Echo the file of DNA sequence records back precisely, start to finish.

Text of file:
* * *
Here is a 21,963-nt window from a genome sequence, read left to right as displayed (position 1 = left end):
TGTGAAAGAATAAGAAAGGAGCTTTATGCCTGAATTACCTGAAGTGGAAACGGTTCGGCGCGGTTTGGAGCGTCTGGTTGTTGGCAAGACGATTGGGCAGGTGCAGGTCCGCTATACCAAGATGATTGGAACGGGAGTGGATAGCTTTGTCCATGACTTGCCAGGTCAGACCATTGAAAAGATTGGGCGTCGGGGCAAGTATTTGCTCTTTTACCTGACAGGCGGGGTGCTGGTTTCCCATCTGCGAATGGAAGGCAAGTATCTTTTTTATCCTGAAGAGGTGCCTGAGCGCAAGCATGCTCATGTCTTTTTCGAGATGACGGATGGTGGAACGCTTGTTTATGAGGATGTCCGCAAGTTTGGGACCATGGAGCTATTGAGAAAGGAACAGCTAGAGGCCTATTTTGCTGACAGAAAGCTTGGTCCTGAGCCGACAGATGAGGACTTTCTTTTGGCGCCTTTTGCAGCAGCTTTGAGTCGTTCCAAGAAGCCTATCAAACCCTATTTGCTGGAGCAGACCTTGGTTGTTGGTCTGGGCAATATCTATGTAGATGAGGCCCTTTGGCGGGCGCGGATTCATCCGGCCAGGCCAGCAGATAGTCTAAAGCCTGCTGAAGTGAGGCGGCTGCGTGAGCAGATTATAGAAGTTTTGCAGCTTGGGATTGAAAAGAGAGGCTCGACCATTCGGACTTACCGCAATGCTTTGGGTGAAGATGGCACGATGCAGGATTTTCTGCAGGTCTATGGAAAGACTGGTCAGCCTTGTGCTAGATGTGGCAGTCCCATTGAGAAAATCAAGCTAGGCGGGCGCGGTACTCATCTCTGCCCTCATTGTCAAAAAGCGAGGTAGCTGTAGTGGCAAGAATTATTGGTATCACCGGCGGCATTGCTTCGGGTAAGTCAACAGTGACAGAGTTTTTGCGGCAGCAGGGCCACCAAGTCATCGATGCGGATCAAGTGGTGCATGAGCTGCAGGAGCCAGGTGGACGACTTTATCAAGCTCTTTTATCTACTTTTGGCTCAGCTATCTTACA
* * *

Here is a 21,963-nt window from a genome sequence, read left to right as displayed (position 1 = left end):
TGTGAAAGAATAAGAAAGGAGCTTTATGCCTGAATTACCTGAAGTGGAAACGGTTCGGCGCGGTTTGGAGCGTCTGGTTGTTGGCAAGACGATTGGGCAGGTGCAGGTCCGCTATACCAAGATGATTGGAACGGGAGTGGATAGCTTTGTCCATGACTTGCCAGGTCAGACCATTGAAAAGATTGGGCGTCGGGGCAAGTATTTGCTCTTTTACCTGACAGGCGGGGTGCTGGTTTCCCATCTGCGAATGGAAGGCAAGTATCTTTTTTATCCTGAAGAGGTGCCTGAGCGCAAGCATGCTCATGTCTTTTTCGAGATGACGGATGGTGGAACGCTTGTTTATGAGGATGTCCGCAAGTTTGGGACCATGGAGCTATTGAGAAAGGAACAGCTAGAGGCCTATTTTGCTGACAGAAAGCTTGGTCCTGAGCCGACAGATGAGGACTTTCTTTTGGCGCCTTTTGCAGCAGCTTTGAGTCGTTCCAAGAAGCCTATCAAACCCTATTTGCTGGAGCAGACCTTGGTTGTTGGTCTGGGCAATATCTATGTAGATGAGGCCCTTTGGCGGGCGCGGATTCATCCGGCCAGGCCAGCAGATAGTCTAAAGCCTGCTGAAGTGAGGCGGCTGCGTGAGCAGATTATAGAAGTTTTGCAGCTTGGGATTGAAAAGAGAGGCTCGACCATTCGGACTTACCGCAATGCTTTGGGTGAAGATGGCACGATGCAGGATTTTCTGCAGGTCTATGGAAAGACTGGTCAGCCTTGTGCTAGATGTGGCAGTCCCATTGAGAAAATCAAGCTAGGCGGGCGCGGTACTCATCTCTGCCCTCATTGTCAAAAAGCGAGGTAGCTGTAGTGGCAAGAATTATTGGTATCACCGGCGGCATTGCTTCGGGTAAGTCAACAGTGACAGAGTTTTTGCGGCAGCAGGGCCACCAAGTCATCGATGCGGATCAAGTGGTGCATGAGCTGCAGGAGCCAGGTGGACGACTTTATCAAGCTCTTTTATCTACTTTTGGCTCAGCTATCTTACA